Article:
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Breads Bakery Sufganiyot

The smell of deep fryers in the air signals the official start of the winter holiday season at the bakery. Hanukkah doughnuts are traditionally filled with strawberry jelly, but our versatile dough lends itself well to a wide variety of fillings. (One of our favorite things is coming up with new flavors each year!) Stick to the classics or let your imagination run wild.

a box filled with different kinds of donuts


Makes 12 doughnuts (freezing instructions included)

For the Dough

155mL (½ cup + 2½ tbsp) water, room temperature
7g (2¼ tsp, or 1 packet) dry active yeast
385g (3½ cups) all-purpose flour, sifted
38g (3 tbsp) sugar
5g (1 tsp) table salt
1 large egg
½ tsp vanilla extract
28g (2 tbsp) unsalted butter, cold

Approx. 4 cups vegetable oil, for frying

For Finishing

Approx. 1 cup strawberry jam or jelly
Powdered sugar (optional)

Suggested Equipment

   • one large mixing bowl, or a stand mixer
   • bowl scraper, or your hands
   • clean kitchen towel, or plastic wrap
   • bench knife, or chef's knife
   • sheet pan
   • shallow, wide pot
   • thermometer (must go up to at least 450F)
   • slotted spoon
   • cooling rack
   • piping bag
   • medium round piping tip
   • sifter

          text, logo


A note from our bakers:
"For fillings, the sky is the limit here! Anything that is thin enough to pipe but thick enough not to ooze out is fair game. A good place to start experimenting is by adding your favorite flavorings to a pastry cream base. Estimate about 1 tbsp of filling per doughnut, and save any crunchy bits like chopped chocolate, peppermint or nut brittle for the garnish."

a woman sitting on a bench in front of a window

Watch Pastry Chef Edan Leshnick
make sufganiyot live on 
Today with Hoda & Jenna!



  1. Measure out all ingredients and set aside.

    background pattern For best results, we recommend using kitchen scale to weigh ingredients instead of measuring with cups & spoons.

  2. Add the yeast to the water: warm the water until it is 110 degrees Fahrenheit (it should feel very warm but not too hot to hold your hand in for 5 seconds). Pour the water into a large mixing bowl and sprinkle the dry active yeast into the water. Let sit for about 5 minutes to allow the yeast to activate.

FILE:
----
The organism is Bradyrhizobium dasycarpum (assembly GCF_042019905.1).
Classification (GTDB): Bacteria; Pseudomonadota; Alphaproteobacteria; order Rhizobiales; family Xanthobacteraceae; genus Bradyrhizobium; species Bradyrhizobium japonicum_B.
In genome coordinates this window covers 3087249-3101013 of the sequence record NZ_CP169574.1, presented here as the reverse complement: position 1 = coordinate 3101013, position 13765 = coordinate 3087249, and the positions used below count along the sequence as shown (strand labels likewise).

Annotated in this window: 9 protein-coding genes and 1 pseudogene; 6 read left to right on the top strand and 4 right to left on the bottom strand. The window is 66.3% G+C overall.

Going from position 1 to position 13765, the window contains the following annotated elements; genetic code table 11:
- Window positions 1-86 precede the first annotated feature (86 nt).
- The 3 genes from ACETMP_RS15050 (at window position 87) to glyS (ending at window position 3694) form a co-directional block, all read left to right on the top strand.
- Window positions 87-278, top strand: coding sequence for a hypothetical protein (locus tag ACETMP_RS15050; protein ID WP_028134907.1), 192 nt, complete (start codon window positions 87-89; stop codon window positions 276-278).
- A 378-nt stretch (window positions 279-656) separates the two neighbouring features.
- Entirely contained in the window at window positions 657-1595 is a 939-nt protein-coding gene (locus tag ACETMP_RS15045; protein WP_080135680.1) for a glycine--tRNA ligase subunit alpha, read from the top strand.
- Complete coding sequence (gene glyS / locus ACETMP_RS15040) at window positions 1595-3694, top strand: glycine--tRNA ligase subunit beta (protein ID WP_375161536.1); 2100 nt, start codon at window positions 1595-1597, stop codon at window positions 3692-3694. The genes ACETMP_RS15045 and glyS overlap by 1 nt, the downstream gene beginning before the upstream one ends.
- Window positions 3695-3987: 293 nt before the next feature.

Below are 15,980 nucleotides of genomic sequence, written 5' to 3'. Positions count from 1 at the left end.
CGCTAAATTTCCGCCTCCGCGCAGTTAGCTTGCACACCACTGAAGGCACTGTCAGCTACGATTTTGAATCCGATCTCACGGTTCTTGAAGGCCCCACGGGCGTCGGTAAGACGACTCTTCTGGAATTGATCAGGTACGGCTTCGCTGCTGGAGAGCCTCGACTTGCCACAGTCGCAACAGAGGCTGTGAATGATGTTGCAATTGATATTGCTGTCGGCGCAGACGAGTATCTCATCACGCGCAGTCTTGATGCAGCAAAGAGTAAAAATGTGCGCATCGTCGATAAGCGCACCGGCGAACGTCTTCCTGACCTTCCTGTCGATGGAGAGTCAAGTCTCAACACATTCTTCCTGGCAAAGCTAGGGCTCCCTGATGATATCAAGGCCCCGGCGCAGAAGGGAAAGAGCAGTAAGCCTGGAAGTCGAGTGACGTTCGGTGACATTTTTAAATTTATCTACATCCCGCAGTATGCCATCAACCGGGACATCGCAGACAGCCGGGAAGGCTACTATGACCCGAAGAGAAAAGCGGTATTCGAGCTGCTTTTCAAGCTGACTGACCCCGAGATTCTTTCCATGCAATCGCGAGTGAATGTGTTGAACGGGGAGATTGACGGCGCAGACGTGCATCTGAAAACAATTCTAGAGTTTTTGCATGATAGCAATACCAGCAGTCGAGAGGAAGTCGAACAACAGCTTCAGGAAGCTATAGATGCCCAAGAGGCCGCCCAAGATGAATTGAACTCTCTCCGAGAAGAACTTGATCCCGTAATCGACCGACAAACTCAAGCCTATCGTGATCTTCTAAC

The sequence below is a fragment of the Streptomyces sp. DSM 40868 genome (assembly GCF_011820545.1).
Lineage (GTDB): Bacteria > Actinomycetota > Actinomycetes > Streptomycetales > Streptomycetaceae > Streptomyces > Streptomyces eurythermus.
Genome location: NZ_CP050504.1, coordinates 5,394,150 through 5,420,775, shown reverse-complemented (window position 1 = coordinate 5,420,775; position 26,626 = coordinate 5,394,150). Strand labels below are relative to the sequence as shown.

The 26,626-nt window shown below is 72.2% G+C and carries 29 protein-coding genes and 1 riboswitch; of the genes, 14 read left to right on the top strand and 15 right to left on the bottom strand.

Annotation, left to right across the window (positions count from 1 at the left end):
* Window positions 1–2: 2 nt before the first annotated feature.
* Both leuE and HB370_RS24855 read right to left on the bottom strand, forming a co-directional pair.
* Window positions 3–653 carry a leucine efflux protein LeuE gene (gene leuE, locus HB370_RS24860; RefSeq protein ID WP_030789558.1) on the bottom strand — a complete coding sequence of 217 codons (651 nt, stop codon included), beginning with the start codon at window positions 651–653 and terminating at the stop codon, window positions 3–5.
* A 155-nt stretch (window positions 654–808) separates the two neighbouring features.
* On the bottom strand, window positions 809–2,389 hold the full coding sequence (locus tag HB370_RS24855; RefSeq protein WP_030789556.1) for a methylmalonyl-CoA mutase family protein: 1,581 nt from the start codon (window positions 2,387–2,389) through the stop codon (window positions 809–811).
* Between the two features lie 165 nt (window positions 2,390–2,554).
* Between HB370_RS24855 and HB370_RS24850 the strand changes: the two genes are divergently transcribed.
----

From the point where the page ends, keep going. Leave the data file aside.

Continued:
3. Add the flour followed by the sugar, salt, egg and vanilla (hold off on the butter for now).

  4. Knead the dough by hand or in a mixer:

    By hand: Using your hands and/or a flexible bowl scraper, combine the ingredients in a bowl until the flour is incorporated (it will be a fairly stiff dough). Knead by hand on a lightly floured surface for approximately 5 minutes or until a smooth, stiff dough forms. Temper the reserved butter with your hands until it becomes pliable with no hard parts, then add it to the dough in pieces. Continue kneading until all of the butter is absorbed (the dough will still be rather stiff). Form the dough into a tight, even ball.

    In a mixer: Using a dough hook, mix on low speed for 3 minutes to combine ingredients; increase to medium speed and knead for another 5 minutes until a smooth, stiff dough forms. Temper the reserved butter with your hands until it becomes pliable with no hard parts, then add it to the dough in pieces. Continue mixing on medium speed until all of the butter is absorbed (the dough will still be rather stiff). Form the dough into a tight, even ball.

  5. Proof the dough: scrape your mixing bowl clean, lightly oil the inside and place the dough seam-down into the bowl. Cover it with a kitchen towel or plastic wrap and let rise in a warm, draft-free spot for about 30 minutes or until roughly 1½ times larger in volume.

    logo When in doubt, err on the side of less proofing time, as an over-proofed dough will be difficult to shape and fry.


  1. Divide the dough: remove the proofed dough from the bowl and onto a lightly floured surface. Gently press it into a rectangle, de-gassing slightly to remove excess air. With the long edge facing you, use a bench scraper or knife to divide the dough horizontally into three rows, then divide each row into four, creating 12 equal pieces (55g-60g each).